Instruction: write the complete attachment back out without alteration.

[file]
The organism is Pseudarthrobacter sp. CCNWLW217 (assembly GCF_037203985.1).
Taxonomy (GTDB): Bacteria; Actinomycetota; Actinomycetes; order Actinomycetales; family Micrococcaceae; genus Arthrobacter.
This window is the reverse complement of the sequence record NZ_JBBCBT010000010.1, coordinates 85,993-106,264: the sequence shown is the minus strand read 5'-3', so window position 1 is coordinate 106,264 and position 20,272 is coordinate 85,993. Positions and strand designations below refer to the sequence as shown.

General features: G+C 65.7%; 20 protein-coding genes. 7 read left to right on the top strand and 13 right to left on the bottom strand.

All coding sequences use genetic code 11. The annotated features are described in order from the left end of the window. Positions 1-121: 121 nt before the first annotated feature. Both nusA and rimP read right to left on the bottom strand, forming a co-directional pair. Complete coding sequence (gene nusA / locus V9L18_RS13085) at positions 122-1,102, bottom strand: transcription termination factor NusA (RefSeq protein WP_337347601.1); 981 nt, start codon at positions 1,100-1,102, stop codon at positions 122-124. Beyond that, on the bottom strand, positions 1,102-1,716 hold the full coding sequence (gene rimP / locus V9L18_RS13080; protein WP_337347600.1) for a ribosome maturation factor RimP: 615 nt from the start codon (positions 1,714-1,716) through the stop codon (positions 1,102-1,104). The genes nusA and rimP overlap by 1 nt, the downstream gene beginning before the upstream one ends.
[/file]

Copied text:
The organism is Pseudarthrobacter sp. CCNWLW217 (assembly GCF_037203985.1).
Taxonomy (GTDB): Bacteria; Actinomycetota; Actinomycetes; order Actinomycetales; family Micrococcaceae; genus Arthrobacter.
This window is the reverse complement of the sequence record NZ_JBBCBT010000010.1, coordinates 85,993-106,264: the sequence shown is the minus strand read 5'-3', so window position 1 is coordinate 106,264 and position 20,272 is coordinate 85,993. Positions and strand designations below refer to the sequence as shown.

General features: G+C 65.7%; 20 protein-coding genes. 7 read left to right on the top strand and 13 right to left on the bottom strand.

All coding sequences use genetic code 11. The annotated features are described in order from the left end of the window. Positions 1-121: 121 nt before the first annotated feature. Both nusA and rimP read right to left on the bottom strand, forming a co-directional pair. Complete coding sequence (gene nusA / locus V9L18_RS13085) at positions 122-1,102, bottom strand: transcription termination factor NusA (RefSeq protein WP_337347601.1); 981 nt, start codon at positions 1,100-1,102, stop codon at positions 122-124. Beyond that, on the bottom strand, positions 1,102-1,716 hold the full coding sequence (gene rimP / locus V9L18_RS13080; protein WP_337347600.1) for a ribosome maturation factor RimP: 615 nt from the start codon (positions 1,714-1,716) through the stop codon (positions 1,102-1,104). The genes nusA and rimP overlap by 1 nt, the downstream gene beginning before the upstream one ends.